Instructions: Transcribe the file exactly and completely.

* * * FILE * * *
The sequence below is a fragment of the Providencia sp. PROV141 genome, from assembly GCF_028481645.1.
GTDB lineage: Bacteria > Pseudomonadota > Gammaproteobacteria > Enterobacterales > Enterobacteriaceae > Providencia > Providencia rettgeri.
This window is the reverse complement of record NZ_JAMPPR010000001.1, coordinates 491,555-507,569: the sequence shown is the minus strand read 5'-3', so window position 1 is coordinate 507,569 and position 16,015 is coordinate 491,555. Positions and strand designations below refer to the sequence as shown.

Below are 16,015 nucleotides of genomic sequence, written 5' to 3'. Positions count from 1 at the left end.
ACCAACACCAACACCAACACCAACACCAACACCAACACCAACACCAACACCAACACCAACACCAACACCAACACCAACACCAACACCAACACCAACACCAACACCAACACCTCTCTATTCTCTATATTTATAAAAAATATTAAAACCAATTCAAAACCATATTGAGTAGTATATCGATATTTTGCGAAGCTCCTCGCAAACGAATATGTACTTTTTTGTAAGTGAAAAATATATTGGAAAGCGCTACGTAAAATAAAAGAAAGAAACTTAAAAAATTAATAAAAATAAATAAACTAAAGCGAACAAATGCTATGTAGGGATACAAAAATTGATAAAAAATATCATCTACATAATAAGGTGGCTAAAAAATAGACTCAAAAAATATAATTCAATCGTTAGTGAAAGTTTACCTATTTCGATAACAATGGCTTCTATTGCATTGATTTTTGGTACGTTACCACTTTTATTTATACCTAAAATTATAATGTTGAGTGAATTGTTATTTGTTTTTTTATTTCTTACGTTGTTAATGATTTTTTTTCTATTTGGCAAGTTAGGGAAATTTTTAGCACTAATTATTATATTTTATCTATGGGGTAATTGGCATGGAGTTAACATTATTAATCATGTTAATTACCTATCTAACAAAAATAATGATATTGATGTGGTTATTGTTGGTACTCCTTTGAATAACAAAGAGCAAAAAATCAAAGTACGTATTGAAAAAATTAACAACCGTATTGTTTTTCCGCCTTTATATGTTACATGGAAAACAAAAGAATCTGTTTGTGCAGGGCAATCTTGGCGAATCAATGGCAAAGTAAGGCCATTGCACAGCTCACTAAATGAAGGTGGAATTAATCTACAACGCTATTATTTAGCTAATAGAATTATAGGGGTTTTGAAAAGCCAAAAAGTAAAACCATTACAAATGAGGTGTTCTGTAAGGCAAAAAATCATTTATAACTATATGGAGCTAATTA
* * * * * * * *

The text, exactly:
The sequence below is a fragment of the Providencia sp. PROV141 genome, from assembly GCF_028481645.1.
GTDB lineage: Bacteria > Pseudomonadota > Gammaproteobacteria > Enterobacterales > Enterobacteriaceae > Providencia > Providencia rettgeri.
This window is the reverse complement of record NZ_JAMPPR010000001.1, coordinates 491,555-507,569: the sequence shown is the minus strand read 5'-3', so window position 1 is coordinate 507,569 and position 16,015 is coordinate 491,555. Positions and strand designations below refer to the sequence as shown.

Below are 16,015 nucleotides of genomic sequence, written 5' to 3'. Positions count from 1 at the left end.
ACCAACACCAACACCAACACCAACACCAACACCAACACCAACACCAACACCAACACCAACACCAACACCAACACCAACACCAACACCAACACCAACACCAACACCAACACCTCTCTATTCTCTATATTTATAAAAAATATTAAAACCAATTCAAAACCATATTGAGTAGTATATCGATATTTTGCGAAGCTCCTCGCAAACGAATATGTACTTTTTTGTAAGTGAAAAATATATTGGAAAGCGCTACGTAAAATAAAAGAAAGAAACTTAAAAAATTAATAAAAATAAATAAACTAAAGCGAACAAATGCTATGTAGGGATACAAAAATTGATAAAAAATATCATCTACATAATAAGGTGGCTAAAAAATAGACTCAAAAAATATAATTCAATCGTTAGTGAAAGTTTACCTATTTCGATAACAATGGCTTCTATTGCATTGATTTTTGGTACGTTACCACTTTTATTTATACCTAAAATTATAATGTTGAGTGAATTGTTATTTGTTTTTTTATTTCTTACGTTGTTAATGATTTTTTTTCTATTTGGCAAGTTAGGGAAATTTTTAGCACTAATTATTATATTTTATCTATGGGGTAATTGGCATGGAGTTAACATTATTAATCATGTTAATTACCTATCTAACAAAAATAATGATATTGATGTGGTTATTGTTGGTACTCCTTTGAATAACAAAGAGCAAAAAATCAAAGTACGTATTGAAAAAATTAACAACCGTATTGTTTTTCCGCCTTTATATGTTACATGGAAAACAAAAGAATCTGTTTGTGCAGGGCAATCTTGGCGAATCAATGGCAAAGTAAGGCCATTGCACAGCTCACTAAATGAAGGTGGAATTAATCTACAACGCTATTATTTAGCTAATAGAATTATAGGGGTTTTGAAAAGCCAAAAAGTAAAACCATTACAAATGAGGTGTTCTGTAAGGCAAAAAATCATTTATAACTATATGGAGCTAATTA